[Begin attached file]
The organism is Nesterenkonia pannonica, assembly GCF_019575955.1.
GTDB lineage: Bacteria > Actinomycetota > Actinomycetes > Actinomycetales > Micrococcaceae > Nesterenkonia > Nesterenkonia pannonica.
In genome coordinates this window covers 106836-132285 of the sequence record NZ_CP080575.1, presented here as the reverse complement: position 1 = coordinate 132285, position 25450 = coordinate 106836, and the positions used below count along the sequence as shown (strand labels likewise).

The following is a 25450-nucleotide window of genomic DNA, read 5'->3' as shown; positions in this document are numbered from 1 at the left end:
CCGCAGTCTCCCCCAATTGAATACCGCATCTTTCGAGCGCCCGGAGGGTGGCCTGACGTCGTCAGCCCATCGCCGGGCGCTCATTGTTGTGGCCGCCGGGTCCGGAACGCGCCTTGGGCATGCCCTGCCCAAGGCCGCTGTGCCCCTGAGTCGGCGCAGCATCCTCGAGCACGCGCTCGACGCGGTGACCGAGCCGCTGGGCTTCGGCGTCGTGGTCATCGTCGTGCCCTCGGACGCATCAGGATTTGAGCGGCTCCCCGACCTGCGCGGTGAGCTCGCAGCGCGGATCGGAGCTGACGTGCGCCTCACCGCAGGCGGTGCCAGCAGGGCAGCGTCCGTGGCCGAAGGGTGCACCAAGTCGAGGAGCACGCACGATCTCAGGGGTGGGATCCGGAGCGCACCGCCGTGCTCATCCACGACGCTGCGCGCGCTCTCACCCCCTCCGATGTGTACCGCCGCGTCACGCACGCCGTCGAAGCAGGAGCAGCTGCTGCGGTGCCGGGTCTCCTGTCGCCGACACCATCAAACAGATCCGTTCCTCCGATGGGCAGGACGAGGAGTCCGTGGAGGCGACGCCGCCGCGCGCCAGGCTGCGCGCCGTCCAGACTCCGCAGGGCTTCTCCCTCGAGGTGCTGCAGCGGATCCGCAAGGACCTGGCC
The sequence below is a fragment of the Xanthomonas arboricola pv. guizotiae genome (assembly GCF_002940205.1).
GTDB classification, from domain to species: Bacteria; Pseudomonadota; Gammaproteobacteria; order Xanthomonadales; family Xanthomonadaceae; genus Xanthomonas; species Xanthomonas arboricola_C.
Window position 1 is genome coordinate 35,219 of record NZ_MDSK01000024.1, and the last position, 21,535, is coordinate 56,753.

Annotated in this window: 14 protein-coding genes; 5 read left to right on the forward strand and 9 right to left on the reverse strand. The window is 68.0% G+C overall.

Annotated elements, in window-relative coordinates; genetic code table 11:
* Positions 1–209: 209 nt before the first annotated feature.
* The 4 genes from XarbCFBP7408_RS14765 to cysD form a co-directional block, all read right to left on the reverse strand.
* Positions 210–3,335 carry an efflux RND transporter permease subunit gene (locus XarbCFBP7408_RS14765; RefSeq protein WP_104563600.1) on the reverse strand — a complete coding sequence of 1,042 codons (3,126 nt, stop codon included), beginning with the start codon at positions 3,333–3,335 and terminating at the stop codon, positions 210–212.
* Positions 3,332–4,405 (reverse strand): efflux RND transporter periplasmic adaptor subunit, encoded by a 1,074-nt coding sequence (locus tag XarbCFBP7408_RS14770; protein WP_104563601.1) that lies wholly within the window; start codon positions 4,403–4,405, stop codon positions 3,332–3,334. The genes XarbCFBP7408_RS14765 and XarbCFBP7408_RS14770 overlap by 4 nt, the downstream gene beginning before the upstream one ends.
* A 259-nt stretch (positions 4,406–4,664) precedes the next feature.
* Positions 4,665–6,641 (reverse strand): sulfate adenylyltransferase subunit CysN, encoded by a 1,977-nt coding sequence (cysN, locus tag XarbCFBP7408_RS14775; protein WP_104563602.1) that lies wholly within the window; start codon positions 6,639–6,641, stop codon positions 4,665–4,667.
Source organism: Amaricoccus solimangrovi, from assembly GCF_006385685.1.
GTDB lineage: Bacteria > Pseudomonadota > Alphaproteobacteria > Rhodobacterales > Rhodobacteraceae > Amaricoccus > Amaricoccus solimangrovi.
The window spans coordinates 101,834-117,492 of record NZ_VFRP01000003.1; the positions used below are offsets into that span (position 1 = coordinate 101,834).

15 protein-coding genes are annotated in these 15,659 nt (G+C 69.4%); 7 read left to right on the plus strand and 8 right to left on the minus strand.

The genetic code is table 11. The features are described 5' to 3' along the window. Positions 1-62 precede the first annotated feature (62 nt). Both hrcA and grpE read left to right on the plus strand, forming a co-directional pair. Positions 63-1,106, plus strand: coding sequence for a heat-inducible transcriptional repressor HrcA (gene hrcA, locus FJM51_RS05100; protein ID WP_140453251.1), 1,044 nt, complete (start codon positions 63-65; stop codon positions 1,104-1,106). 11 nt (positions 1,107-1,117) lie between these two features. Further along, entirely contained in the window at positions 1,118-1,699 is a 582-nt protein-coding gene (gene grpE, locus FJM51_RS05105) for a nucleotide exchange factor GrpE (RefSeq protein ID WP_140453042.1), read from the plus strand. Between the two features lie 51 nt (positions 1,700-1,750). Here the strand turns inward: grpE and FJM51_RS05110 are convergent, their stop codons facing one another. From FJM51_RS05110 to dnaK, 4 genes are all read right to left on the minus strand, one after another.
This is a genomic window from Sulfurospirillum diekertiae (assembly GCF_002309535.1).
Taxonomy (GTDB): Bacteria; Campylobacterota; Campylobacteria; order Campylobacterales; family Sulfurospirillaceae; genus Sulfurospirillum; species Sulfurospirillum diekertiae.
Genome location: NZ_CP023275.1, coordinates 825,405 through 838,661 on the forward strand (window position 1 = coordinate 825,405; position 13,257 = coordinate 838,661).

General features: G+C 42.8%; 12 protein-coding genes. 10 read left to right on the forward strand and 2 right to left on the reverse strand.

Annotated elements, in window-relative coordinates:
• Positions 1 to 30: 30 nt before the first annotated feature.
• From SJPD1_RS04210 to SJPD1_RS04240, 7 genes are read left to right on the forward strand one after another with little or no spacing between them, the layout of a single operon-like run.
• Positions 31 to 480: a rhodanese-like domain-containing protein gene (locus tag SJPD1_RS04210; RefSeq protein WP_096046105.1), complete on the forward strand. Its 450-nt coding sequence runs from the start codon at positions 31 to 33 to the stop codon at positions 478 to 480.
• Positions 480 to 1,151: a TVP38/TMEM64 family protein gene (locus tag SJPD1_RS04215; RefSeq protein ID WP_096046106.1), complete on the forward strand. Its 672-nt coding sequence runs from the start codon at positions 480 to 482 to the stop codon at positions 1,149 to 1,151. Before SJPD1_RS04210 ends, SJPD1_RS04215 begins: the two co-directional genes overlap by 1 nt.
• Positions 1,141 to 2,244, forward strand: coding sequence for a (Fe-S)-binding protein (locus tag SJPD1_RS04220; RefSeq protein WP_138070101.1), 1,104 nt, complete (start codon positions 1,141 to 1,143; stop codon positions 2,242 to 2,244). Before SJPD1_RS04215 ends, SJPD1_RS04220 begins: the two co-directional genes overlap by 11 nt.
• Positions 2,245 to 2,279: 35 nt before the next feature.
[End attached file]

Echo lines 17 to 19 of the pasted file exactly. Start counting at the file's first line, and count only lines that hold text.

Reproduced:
Source organism: Amaricoccus solimangrovi, from assembly GCF_006385685.1.
GTDB lineage: Bacteria > Pseudomonadota > Alphaproteobacteria > Rhodobacterales > Rhodobacteraceae > Amaricoccus > Amaricoccus solimangrovi.
The window spans coordinates 101,834-117,492 of record NZ_VFRP01000003.1; the positions used below are offsets into that span (position 1 = coordinate 101,834).